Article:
Outfielding is an important part of the game that is often ignored at the youth levels but can bear the most fruit for young players. Inside this chapter, a series of developmental explanations and drills are presented to make the outfield a priority in this program.
Outfield seems to be the least developed position in youth baseball but becomes a more important defensive position as young players progress. Many of the best high school and college athletes end up as the “last line of defense” for teams in the outfield, in spite of the position being largely ignored at the youth levels. While athleticism is important for outfielders, learning the proper techniques and methods of outfield play are incredibly important and can give teams a decided advantage of their competition.
Positioning and Activity
The first element outfielders must learn is their positioning on the field and to be active on the field. As a general rule, our outfielders know to position themselves in the “pull-side gap” or for the “opposite field fade.” Most likely, the typical high school hitter is going to drive the ball to their pull gap (LF for the right-handed hitter, RF for the left-handed hitter) or just miss, hitting a fading ball to their opposite field side (RF for the right-handed hitter, LF for the left-handed hitter). To align the outfielder in the pull side gap, the outfielder lines himself up using the bases: 1B and 2B for the LF, and 2B and 3B for the RF. To align the outfielder for the opposite field fade, the outfielder again uses the bases: 2B and 3B for the LF, and 1B and 2B for the RF. These alignments simplify the positioning for the fielder, takes away a large percentage of typical balls hit, all while allowing the coach to make simple adjustments on opposing hitters.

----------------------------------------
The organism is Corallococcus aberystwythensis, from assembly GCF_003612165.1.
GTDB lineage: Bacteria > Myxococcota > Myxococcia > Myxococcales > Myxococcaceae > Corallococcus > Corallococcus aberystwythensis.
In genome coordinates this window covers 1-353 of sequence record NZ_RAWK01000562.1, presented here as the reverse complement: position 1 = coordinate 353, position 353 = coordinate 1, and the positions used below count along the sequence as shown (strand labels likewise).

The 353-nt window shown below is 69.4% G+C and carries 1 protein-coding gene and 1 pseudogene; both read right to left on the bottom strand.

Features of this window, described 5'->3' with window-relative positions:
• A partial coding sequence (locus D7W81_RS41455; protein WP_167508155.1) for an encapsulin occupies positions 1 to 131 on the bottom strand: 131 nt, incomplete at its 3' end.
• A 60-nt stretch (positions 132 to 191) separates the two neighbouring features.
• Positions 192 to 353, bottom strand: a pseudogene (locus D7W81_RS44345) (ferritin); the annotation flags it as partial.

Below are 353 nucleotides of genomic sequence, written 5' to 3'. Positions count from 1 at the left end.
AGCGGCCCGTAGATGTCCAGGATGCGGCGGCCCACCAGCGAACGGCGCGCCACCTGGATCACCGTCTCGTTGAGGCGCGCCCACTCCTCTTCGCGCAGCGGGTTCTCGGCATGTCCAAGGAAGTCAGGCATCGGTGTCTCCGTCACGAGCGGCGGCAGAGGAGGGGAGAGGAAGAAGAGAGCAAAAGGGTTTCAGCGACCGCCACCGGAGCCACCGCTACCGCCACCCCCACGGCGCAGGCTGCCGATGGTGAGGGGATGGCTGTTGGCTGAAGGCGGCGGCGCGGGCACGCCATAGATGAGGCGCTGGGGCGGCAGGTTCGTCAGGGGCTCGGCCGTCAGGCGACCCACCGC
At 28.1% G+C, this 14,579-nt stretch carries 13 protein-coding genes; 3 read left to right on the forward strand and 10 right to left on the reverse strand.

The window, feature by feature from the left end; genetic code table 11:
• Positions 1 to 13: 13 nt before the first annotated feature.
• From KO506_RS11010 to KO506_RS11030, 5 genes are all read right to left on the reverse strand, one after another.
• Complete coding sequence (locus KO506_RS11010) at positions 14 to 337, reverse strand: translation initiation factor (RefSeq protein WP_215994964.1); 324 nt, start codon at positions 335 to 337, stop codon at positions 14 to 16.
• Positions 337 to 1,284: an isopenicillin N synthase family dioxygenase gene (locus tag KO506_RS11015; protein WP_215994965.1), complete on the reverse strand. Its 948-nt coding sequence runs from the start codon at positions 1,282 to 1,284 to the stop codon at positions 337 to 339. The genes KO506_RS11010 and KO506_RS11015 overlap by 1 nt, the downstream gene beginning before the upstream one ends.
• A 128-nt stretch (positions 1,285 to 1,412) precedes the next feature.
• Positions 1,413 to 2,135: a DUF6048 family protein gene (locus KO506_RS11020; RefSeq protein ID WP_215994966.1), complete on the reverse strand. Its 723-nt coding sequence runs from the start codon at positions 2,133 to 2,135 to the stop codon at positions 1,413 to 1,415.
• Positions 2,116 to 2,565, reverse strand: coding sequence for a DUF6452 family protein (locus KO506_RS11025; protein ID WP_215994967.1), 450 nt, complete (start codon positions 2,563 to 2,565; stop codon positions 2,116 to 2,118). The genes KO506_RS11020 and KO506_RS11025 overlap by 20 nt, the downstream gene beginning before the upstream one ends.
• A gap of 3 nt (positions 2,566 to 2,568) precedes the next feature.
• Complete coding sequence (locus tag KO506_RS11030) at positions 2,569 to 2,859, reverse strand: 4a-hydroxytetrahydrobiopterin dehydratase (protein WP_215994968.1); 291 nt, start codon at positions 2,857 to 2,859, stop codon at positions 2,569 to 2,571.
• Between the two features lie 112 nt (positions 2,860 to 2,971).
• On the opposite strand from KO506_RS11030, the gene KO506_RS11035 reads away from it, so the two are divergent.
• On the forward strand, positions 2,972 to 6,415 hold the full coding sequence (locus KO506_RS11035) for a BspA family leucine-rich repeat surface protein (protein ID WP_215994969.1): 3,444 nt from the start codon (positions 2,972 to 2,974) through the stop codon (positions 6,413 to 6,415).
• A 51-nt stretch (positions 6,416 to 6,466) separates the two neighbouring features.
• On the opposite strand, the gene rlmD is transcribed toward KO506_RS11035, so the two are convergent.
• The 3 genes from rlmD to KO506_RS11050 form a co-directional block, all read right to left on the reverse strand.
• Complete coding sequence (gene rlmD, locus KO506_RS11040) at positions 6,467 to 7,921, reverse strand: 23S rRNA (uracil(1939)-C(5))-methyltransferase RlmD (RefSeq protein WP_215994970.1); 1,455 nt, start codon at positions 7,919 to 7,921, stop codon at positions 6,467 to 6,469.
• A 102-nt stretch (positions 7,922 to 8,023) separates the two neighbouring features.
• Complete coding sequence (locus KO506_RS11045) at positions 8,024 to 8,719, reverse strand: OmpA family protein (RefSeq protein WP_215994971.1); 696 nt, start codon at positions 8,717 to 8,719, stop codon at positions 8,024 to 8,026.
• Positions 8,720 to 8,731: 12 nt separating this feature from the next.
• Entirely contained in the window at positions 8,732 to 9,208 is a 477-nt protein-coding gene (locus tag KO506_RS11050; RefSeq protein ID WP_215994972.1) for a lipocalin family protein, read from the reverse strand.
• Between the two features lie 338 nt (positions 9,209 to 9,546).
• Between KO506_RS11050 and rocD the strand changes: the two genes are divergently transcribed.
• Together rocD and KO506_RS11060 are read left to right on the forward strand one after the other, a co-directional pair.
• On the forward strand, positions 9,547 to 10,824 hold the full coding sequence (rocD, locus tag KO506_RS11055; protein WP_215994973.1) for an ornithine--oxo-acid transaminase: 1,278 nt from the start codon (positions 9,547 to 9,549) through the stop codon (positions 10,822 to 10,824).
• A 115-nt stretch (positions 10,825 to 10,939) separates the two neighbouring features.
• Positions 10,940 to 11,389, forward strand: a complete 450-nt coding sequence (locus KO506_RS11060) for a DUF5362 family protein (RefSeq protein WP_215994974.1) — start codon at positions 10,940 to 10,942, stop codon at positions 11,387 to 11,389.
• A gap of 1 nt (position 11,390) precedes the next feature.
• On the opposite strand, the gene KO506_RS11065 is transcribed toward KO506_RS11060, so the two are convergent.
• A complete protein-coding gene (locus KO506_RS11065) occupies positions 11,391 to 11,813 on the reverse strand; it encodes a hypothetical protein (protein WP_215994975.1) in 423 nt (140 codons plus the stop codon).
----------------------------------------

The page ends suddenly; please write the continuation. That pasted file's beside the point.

The signs for those adjustments between the coach and the outfielder are as follows. When the coach desires the outfielder to move back, he will raise both arms to the sky. When the coach desires the outfielder to move in, both arms will point to the ground. In a situation where the coach wants the outfielder to throw to 2B no matter what, he will tap head. When the coach wants to make sure the team doesn’t give up any doubles, he will signal to the outfielders with an arm wave behind head. To move an outfielder from side to side, he will simply point in that direction. Finally, a coach might say “play him like a righty” or “play him like a lefty” to move the outfielder into a traditional position against a hitter with less-than-traditional tendencies.
As a segue between positioning and activity, outfielders should be moving to position themselves appropriately based on the count. When the hitter is even in the count, the outfielder should be straight up in the typical position. The outfielder should then cheat to the pull-side when the pitcher is behind, and position themselves to defend the opposite field when the pitcher is ahead. This, again, will put the outfielder in position to take away a large percentage of the typical balls that are hit.